Updated 7/25/08: Paul Caron's Tax Prof Blog has just posted "Deans React to Call for U.S. News Rankings Boycott" which comments on Case Law School's Dean Gary Simson's call to arms against U.S. News.
I was asked yesterday to comment on criticisms of the U.S. News law school rankings raised in an article Dean Calls on Peers to Unite, Kick U.S. News Rankings to the Curb that was published on the Wall Street Journal's Law Blog. Here is the entire response I submitted to them:
My blog post " Changing the Law School Ranking Formula" about the possibility of U.S. News modifying our law school ranking formula to include the admission credentials of all of a law school's entering students, both in full and part-time J.D. programs ( U.S. News currently only uses full-time students' LSATs, GPAs, and acceptance rates) continues to stir-up a healthy debate about the effect such a change would have on the both the rankings and part-time legal programs.
In his op-ed in the National Law Journal titled Say 'enough' to 'U.S. News', Case Western Law School Dean Gary J. Simson does raise a number of points we'd like to address. First, of course, U.S. News is not forcing any law school dean to change school policy in order to improve in the rankings. Each law school's admission and financial aid policies are determined by the school itself, not by U.S. News. One hopes that the proper education of potential lawyers is the driving force in such decisions.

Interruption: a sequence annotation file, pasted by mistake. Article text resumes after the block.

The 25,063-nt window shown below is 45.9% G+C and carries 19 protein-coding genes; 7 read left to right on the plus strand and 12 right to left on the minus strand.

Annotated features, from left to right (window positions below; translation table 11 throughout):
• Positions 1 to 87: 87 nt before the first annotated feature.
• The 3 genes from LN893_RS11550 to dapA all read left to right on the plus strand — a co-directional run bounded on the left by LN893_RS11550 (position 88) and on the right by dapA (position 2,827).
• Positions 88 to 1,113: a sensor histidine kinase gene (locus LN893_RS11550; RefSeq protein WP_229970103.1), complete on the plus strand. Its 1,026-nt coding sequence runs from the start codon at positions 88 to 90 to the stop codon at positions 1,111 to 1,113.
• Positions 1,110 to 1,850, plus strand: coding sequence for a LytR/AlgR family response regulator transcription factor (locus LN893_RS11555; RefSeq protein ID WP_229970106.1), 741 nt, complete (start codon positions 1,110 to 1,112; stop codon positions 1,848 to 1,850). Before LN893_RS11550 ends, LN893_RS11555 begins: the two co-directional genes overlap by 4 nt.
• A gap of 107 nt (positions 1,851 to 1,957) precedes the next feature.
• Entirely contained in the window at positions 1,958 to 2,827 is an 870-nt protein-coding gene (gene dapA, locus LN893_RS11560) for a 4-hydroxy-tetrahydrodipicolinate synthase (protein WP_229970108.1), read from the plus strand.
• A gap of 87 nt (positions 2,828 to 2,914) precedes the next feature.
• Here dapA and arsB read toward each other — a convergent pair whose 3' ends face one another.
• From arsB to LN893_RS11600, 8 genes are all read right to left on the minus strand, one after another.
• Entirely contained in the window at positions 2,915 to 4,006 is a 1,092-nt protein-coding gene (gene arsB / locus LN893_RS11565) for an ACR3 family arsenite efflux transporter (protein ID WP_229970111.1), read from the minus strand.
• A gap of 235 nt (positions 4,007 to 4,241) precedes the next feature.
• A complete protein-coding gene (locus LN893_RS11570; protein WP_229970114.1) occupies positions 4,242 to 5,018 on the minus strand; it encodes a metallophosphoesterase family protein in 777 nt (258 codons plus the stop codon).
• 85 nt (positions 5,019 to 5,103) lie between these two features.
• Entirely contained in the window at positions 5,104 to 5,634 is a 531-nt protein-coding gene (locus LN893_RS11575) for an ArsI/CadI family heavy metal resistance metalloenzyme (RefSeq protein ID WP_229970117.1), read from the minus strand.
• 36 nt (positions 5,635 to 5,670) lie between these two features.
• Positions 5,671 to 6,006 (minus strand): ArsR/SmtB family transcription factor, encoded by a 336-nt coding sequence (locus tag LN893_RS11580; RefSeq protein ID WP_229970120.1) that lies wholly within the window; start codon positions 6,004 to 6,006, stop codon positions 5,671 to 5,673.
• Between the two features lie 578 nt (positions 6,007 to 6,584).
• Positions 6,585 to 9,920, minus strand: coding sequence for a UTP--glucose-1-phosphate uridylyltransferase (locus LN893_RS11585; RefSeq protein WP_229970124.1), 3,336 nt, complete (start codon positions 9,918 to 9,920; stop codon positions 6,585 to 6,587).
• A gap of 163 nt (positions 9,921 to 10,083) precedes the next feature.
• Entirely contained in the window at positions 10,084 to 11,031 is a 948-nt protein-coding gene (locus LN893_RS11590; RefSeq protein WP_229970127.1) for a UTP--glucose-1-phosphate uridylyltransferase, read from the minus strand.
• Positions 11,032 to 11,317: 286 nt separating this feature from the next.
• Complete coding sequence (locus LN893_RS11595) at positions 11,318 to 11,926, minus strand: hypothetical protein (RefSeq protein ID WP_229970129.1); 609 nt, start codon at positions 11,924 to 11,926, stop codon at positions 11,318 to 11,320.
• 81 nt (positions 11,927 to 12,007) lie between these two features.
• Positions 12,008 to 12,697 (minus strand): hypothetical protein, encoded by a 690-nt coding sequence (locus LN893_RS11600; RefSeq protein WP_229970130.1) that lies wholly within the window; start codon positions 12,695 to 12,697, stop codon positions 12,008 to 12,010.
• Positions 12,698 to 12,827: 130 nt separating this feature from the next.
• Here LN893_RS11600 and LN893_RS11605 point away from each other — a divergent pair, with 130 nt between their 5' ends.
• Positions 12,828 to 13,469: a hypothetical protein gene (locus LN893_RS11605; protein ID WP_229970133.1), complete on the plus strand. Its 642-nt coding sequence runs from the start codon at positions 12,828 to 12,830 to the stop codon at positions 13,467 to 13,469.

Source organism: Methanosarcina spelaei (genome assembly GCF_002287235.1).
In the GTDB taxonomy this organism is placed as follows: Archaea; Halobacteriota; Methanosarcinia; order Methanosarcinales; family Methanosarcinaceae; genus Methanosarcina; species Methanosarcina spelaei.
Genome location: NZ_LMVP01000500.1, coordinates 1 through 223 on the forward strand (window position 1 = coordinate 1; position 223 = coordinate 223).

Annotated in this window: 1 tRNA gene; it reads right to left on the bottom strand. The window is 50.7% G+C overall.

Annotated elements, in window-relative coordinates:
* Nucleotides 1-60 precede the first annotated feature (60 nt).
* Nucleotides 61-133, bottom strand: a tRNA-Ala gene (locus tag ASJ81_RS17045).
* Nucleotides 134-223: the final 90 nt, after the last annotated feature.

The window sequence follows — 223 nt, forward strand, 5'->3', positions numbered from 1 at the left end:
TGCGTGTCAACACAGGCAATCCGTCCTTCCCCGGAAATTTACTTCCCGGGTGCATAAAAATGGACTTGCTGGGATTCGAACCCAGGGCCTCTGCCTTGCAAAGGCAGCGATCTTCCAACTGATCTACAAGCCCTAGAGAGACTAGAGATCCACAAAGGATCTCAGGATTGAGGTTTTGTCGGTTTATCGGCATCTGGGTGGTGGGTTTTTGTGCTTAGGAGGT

The U.S. News rankings also do not, as the dean implies, have a negative impact on legal education and law school admissions. The rankings provide prospective law school students with information about the relative merits of law schools that is not available from any other source. Going to a law school is a very expensive and time-consuming process, and our rankings provide one tool for students to use in choosing the best school for their needs.
If a law school refuses to provide U.S. News directly with statistical data from their annual American Bar Association (ABA) accreditation data questionnaire, then U.S. News still can get almost all of that school's official ABA data from the ABA website. U.S. News would still be able to rank a law school, even if it refused to participate.
The next U.S. News law school rankings aren't published until late March 2009, and we do not plan to make a decision on this issue until fall 2008 or early 2009. As we have done in the past before we change our methodology, U.S. News will carefully consider the impact of any such modification.